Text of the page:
Writer’s book series lures TV producers

Anne Sheridan

Reporter:

Anne Sheridan

Limerick calling: London based author William Ryan will launch his third book this Thursday night in O'Mahonys on O'Connell Street. Picture: Adrian Butler
LONDON born author William Ryan, whose family are from Limerick city, is in talks with TV producers in Britain and beyond about turning his series of books set in 1930s Russia into a production for the small screen.

LONDON born author William Ryan, whose family are from Limerick city, is in talks with TV producers in Britain and beyond about turning his series of books set in 1930s Russia into a production for the small screen.

The author received a three-book deal by Pan MacMillan/Mantle, who hailed him as “an outstanding new voice in historical crime fiction”, and he is currently writing synopses for four further books.

His first book in the series, The Holy Thief, went on sale in 16 countries, with copies translated into French, Spanish, German, Italian, Polish, Czech, Serbian, and in Russian also to his surprise.

Educated in Glenstal Abbey School and Trinity College Dublin, the 48-year-old gave up his job as a corporate lawyer in the City after 18 years in search of something more meaningful.

“I used to make a lot more money,” he said with a laugh, “but this is much more satisfying and there’s a certain amount of pride involved in seeing your work published.”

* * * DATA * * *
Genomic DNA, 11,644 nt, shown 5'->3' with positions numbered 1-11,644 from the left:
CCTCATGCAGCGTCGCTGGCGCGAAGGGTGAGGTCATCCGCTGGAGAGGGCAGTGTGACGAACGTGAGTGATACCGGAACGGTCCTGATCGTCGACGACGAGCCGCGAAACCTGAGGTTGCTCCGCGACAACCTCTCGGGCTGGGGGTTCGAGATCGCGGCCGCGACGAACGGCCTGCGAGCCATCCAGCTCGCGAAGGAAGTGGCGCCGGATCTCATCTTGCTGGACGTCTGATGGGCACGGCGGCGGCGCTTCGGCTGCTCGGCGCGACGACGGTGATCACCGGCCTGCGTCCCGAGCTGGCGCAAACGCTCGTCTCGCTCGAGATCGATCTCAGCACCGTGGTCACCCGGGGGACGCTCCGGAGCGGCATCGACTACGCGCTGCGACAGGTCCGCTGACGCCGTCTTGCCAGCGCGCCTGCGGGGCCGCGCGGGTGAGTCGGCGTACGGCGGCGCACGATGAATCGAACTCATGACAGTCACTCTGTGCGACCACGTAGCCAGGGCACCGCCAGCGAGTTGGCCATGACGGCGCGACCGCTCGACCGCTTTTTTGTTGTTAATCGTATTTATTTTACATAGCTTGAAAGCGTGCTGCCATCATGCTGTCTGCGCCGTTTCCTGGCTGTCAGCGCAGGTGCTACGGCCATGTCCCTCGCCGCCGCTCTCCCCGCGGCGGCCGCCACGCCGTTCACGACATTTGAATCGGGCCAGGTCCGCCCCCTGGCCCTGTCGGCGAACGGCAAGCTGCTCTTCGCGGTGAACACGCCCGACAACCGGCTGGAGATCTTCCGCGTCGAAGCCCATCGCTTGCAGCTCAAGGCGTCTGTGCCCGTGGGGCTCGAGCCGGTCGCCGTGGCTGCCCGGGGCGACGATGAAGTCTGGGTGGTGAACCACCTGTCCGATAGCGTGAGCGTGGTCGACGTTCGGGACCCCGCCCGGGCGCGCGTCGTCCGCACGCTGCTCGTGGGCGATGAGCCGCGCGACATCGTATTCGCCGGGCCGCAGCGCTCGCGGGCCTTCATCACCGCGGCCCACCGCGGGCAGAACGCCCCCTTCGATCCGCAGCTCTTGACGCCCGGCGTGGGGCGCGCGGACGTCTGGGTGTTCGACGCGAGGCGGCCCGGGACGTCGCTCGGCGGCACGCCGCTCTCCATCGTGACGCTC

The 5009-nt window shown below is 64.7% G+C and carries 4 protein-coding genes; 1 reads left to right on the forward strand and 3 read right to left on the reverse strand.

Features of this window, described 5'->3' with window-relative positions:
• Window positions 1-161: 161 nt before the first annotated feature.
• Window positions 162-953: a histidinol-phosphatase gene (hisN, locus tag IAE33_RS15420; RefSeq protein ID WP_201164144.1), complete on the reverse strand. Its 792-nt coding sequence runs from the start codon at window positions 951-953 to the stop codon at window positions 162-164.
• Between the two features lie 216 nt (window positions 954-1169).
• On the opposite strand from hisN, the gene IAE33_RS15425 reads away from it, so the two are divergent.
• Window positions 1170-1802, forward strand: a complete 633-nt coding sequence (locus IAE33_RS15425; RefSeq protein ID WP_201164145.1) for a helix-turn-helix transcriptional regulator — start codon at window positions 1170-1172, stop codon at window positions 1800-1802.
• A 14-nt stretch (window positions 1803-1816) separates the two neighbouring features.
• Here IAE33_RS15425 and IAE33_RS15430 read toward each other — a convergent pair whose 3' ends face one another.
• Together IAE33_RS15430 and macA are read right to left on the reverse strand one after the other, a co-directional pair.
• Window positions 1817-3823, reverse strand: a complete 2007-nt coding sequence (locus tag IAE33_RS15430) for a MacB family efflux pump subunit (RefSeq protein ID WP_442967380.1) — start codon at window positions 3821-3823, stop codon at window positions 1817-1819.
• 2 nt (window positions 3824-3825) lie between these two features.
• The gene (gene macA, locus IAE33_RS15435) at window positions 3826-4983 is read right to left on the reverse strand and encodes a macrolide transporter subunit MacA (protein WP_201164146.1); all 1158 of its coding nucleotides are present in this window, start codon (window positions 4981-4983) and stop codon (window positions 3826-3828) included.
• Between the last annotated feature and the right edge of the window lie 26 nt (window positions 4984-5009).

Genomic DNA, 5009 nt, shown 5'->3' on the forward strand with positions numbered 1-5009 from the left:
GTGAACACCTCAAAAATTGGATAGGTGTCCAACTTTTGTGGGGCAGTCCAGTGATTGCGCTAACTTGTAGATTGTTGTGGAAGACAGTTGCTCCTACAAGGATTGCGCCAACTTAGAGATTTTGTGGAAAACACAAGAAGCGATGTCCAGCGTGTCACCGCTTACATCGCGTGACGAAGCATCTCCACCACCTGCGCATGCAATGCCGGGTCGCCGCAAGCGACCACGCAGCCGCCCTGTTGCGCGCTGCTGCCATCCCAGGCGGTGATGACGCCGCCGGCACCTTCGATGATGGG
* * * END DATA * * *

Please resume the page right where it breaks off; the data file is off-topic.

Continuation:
In his spare time, Mr Ryan wrote on an occasional basis for television and film before completing a Masters in Creative Writing at St Andrews University in 2005, which he said definitely helped bridge his change in careers. Now his publishers have had a number of expressions of interest in producing the series for TV.

The Holy Thief is set in Moscow in 1936, when Stalin’s Great Terror is beginning. A young American woman is found dead in a church, and her mutilated body is displayed on the altar for all to see. But when Captain Alexei Dimitrevich Korolev is asked to investigate, his every move comes under close scrutiny and his moral and political ideals - as well as his life - come under threat.

Both works have been shortlisted for numerous awards. His new book, The Twelfth Department, is again set in Moscow in the late 1930s, continuing to follow Captain Korolev, a scientist who is shot dead within sight of the Kremlin and Korolev’s search for the killer. He is currently writing a stand-alone book, set in 1930s Nazi Germany which he said is about “survival through a very perilous time.”

The Twelfth Department will be launched in O’Mahony’s this Thursday night, May 23, at 7pm. The author, will hold a writing session, focused on developing characters and plot with the Limerick Writers’ Centre this Saturday, from 10am to 1pm, at 12 Barrington Street. The cost is €5.